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The Friends of the
National Railway Museum






South of England Group
Vice Presidents: Richard Hardy; Sir William McAlpine Bt, FRSE, FCIT, FRSA




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Talk Synopsis




3 January 2006






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A Shedmaster's Life at Stewarts Lane
by Richard Hardy
13 September 1999

On 13 September, Richard paid a return visit to the Group, to give a further talk on his reminiscences of life in the railway industry. This time it covered the period from August 1952 to January 1955, when he was in charge of this important Southern Region shed. He got the job because the district superintendent, who was also relatively young, recognised that the job was very demanding and required someone to stand up to the pressure. When he first walked down the yard he had never seen so much smoke, ashes, coal. He asked a driver for directions to the foreman's office and, when he found out Dick was taking over, his comment went along the lines of not only were they sending an Eastern man but a college kid as well!

There were 126 engines allocated and 700 men employed with a further 130 motormen dotted about the area at various signing on points. Stewarts Lane was still very much a Chatham depot despite being in the Southern for 30 years. The men were very willing to take on any duty provided there was money on offer. The turns included Boat trains, Kent coast traffic and a lot of specials. There was plenty of heavy freight turns and empty carriage work. On the Brighton side there was plenty on commuter traffic as well as freight. The engines included visiting Brighton Atlantics, Britannias, Merchant Navies, West Country and Battle of Britain, Some of these had small tenders which was a problem for the Boat Trains, but the King Arthurs, in particular, were good sloggers. There were a number of converted D and C class copper caps; these had been modified to produce a quite modern 52 ton engine for Victoria work. There were some L class engines but these were too heavy to get over the arches into Victoria. Overall there were too many engines in the Winter and too few in the Summer.

The men knew every trick and he had to fight tooth and nail to get their respect. Some of the men came from Cornwall and Devon - most of the others couldn't understand their strong accents. The fitters were excellent, even better than Kings Cross. The staff consisted of a chief running foreman, mechanical foreman, six running foreman, a stores clerk and assistant, two pay clerks, a list clerk, chief clerk, and two assistant clerks. One of the latter lived at Goring and still managed to get in every day on time. The money was not the primary reason why people were there. Rather, it was because it was a way of life. This is still the case, as there are regular reunions of Stewart's Lane men.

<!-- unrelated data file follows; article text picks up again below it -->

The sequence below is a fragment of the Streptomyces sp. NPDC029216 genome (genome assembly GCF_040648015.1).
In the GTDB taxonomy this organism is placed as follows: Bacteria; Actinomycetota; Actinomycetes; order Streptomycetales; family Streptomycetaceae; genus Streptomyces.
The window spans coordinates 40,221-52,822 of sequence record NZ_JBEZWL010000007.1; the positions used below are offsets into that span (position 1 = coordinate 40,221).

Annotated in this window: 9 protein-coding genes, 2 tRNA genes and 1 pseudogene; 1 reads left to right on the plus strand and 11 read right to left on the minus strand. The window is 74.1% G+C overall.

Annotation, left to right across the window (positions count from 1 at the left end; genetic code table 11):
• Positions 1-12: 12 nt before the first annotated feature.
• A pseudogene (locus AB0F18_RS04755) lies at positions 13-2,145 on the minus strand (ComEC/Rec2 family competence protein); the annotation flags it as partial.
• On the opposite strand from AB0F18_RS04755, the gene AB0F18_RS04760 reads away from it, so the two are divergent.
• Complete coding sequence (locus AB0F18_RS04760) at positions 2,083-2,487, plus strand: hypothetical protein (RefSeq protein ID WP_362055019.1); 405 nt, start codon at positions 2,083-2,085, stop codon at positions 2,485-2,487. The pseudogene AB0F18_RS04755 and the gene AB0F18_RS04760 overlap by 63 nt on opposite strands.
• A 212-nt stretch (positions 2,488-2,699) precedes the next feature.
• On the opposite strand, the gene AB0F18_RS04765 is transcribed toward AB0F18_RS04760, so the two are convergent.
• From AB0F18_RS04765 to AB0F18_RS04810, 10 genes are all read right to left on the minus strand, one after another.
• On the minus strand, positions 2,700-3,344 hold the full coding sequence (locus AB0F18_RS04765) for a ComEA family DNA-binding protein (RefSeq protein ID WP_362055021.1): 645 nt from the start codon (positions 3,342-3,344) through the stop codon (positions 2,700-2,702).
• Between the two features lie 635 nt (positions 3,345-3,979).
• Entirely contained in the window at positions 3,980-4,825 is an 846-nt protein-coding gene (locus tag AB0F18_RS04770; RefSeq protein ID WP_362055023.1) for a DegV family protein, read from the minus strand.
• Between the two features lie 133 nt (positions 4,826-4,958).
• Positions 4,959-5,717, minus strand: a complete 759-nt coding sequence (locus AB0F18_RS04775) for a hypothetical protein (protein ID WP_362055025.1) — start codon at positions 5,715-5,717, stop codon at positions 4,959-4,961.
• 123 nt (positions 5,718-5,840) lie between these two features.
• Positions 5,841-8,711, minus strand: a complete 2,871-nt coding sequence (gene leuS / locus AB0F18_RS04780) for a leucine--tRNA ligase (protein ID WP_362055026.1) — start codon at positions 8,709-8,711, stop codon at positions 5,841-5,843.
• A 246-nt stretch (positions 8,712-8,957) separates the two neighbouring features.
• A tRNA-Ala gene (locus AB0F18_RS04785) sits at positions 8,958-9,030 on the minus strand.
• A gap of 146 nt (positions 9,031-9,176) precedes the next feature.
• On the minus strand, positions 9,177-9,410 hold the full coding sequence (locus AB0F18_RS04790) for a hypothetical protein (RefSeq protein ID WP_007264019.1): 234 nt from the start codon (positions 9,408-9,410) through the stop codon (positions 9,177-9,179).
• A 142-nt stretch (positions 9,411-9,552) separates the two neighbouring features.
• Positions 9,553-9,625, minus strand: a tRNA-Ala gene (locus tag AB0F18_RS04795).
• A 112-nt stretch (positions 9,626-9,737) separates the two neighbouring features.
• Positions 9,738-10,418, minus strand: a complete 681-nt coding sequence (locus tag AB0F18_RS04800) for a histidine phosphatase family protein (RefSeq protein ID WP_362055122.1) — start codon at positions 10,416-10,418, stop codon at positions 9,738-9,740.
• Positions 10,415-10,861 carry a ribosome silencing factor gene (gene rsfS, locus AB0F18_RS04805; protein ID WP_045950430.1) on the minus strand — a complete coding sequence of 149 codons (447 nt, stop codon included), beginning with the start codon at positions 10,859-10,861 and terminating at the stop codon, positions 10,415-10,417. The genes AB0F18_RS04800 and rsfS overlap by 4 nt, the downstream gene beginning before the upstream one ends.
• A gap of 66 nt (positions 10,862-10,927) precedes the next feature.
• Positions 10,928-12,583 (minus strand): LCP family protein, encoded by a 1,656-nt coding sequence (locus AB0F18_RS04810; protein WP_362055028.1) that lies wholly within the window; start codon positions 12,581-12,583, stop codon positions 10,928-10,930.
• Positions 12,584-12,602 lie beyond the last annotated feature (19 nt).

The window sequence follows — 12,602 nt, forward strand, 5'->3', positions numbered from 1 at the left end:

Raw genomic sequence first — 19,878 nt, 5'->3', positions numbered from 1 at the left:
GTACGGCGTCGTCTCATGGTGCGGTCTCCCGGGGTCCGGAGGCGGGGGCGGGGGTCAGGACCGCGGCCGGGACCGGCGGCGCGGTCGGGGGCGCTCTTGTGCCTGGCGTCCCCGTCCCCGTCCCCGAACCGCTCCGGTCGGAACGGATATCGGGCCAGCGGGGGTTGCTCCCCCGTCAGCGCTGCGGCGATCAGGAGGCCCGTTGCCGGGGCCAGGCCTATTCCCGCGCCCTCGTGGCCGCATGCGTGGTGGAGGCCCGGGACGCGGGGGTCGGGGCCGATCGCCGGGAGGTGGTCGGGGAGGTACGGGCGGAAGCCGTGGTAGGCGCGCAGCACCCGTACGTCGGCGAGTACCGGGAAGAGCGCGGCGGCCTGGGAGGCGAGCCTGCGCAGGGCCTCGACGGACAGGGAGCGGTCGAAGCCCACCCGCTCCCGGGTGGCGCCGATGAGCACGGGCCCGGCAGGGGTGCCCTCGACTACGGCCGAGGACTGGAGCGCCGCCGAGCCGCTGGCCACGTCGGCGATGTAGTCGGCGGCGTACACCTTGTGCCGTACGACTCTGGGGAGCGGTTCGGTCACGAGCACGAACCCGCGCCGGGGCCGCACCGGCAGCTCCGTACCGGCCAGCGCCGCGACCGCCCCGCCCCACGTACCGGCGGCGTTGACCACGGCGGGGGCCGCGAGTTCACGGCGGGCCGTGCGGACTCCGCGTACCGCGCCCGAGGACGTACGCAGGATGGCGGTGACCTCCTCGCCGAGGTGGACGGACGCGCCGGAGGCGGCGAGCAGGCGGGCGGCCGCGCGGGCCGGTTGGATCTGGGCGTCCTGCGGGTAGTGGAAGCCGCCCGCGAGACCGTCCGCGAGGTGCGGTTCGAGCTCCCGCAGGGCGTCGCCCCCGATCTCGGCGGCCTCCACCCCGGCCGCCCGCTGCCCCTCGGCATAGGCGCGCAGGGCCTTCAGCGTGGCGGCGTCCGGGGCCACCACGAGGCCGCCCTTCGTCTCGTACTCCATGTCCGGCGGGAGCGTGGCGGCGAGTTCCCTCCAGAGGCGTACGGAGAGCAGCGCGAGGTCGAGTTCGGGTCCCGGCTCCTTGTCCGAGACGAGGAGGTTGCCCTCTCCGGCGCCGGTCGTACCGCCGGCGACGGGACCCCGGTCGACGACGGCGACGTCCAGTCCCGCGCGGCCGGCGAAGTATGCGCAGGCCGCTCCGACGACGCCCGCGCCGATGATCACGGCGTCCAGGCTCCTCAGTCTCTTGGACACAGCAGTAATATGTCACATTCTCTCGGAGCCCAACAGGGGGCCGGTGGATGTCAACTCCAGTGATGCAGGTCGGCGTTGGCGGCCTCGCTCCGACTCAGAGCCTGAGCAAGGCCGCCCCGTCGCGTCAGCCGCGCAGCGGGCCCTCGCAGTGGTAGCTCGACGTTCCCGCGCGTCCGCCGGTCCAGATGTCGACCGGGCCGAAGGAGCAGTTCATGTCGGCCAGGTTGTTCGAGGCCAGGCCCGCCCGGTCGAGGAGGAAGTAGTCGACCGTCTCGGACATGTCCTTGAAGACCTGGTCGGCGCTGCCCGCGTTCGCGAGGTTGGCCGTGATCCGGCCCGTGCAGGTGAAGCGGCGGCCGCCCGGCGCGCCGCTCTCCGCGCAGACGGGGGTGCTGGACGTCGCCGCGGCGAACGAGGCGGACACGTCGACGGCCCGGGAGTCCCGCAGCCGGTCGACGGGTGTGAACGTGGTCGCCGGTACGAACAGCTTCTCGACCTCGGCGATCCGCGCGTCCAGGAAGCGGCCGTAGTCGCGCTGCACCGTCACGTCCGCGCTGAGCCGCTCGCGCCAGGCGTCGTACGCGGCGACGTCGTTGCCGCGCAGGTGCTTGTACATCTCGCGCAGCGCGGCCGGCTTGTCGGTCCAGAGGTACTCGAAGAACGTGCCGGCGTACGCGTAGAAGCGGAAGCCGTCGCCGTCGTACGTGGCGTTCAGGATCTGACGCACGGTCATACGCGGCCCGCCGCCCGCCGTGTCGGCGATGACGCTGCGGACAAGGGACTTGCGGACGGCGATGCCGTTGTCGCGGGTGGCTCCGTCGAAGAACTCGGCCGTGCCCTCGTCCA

There was plenty of fiddling which Dick had to sort out. There was one diver who would not get in on time; as a result someone else had to get the engine ready. He had several dressing downs but there was no effect, until Dick said it was curtains unless he turned up. While Dick watched he did so, but reverted as soon as he left. One day Dick stood in the timekeeping office at 16.20 and saw as slip come through asking for 20 people to be booked off at 20.00. Richard asked what was going on, and told the booking clerk to book them off at the 1620. There was a real volley of complaints the following day, but the message got across.

The job was still a good one, with heavy traffic on Christmas Day, Boxing Day, Easter Day and Monday, which, when worked, earned an extra weeks holiday. Planning a Summer Saturday was a real education. There were far more jobs than engines which were suitable for them, so engines were escalated up to heavier loads. The engine roster for the Saturday was worked up on Friday afternoon. Engines were sent off at frequent intervals and if one was out of sequence it could disrupt the entire operation. Nevertheless, there still had to be a good deal of flexibility, especially from the drivers accepting additional duties. Even so, they would still turn up on Sunday for the double-time working!